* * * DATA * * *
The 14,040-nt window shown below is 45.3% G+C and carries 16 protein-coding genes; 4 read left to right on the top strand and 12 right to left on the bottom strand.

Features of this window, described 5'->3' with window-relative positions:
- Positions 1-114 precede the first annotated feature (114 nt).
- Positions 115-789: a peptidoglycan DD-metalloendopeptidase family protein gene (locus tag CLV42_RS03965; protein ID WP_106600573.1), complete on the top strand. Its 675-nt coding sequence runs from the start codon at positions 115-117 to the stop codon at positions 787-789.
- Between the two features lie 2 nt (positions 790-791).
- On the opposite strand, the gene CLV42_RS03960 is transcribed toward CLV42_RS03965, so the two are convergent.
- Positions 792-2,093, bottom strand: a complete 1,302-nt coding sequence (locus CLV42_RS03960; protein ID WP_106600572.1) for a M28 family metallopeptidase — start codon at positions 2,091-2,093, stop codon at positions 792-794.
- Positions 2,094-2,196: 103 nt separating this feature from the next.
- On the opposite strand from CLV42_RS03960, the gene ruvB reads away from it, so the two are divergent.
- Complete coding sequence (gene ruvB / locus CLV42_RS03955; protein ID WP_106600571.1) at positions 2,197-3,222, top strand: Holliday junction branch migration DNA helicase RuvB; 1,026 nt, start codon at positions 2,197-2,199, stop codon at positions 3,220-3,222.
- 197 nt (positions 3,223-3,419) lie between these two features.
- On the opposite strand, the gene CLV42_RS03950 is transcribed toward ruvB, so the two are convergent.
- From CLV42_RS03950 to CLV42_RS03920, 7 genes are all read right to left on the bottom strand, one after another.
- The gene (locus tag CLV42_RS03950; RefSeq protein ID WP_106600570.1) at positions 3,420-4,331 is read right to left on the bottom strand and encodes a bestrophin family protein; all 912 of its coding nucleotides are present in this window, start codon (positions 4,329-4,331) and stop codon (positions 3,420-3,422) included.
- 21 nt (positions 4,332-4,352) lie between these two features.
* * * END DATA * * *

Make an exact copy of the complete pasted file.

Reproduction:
The 14,040-nt window shown below is 45.3% G+C and carries 16 protein-coding genes; 4 read left to right on the top strand and 12 right to left on the bottom strand.

Features of this window, described 5'->3' with window-relative positions:
- Positions 1-114 precede the first annotated feature (114 nt).
- Positions 115-789: a peptidoglycan DD-metalloendopeptidase family protein gene (locus tag CLV42_RS03965; protein ID WP_106600573.1), complete on the top strand. Its 675-nt coding sequence runs from the start codon at positions 115-117 to the stop codon at positions 787-789.
- Between the two features lie 2 nt (positions 790-791).
- On the opposite strand, the gene CLV42_RS03960 is transcribed toward CLV42_RS03965, so the two are convergent.
- Positions 792-2,093, bottom strand: a complete 1,302-nt coding sequence (locus CLV42_RS03960; protein ID WP_106600572.1) for a M28 family metallopeptidase — start codon at positions 2,091-2,093, stop codon at positions 792-794.
- Positions 2,094-2,196: 103 nt separating this feature from the next.
- On the opposite strand from CLV42_RS03960, the gene ruvB reads away from it, so the two are divergent.
- Complete coding sequence (gene ruvB / locus CLV42_RS03955; protein ID WP_106600571.1) at positions 2,197-3,222, top strand: Holliday junction branch migration DNA helicase RuvB; 1,026 nt, start codon at positions 2,197-2,199, stop codon at positions 3,220-3,222.
- 197 nt (positions 3,223-3,419) lie between these two features.
- On the opposite strand, the gene CLV42_RS03950 is transcribed toward ruvB, so the two are convergent.
- From CLV42_RS03950 to CLV42_RS03920, 7 genes are all read right to left on the bottom strand, one after another.
- The gene (locus tag CLV42_RS03950; RefSeq protein ID WP_106600570.1) at positions 3,420-4,331 is read right to left on the bottom strand and encodes a bestrophin family protein; all 912 of its coding nucleotides are present in this window, start codon (positions 4,329-4,331) and stop codon (positions 3,420-3,422) included.
- 21 nt (positions 4,332-4,352) lie between these two features.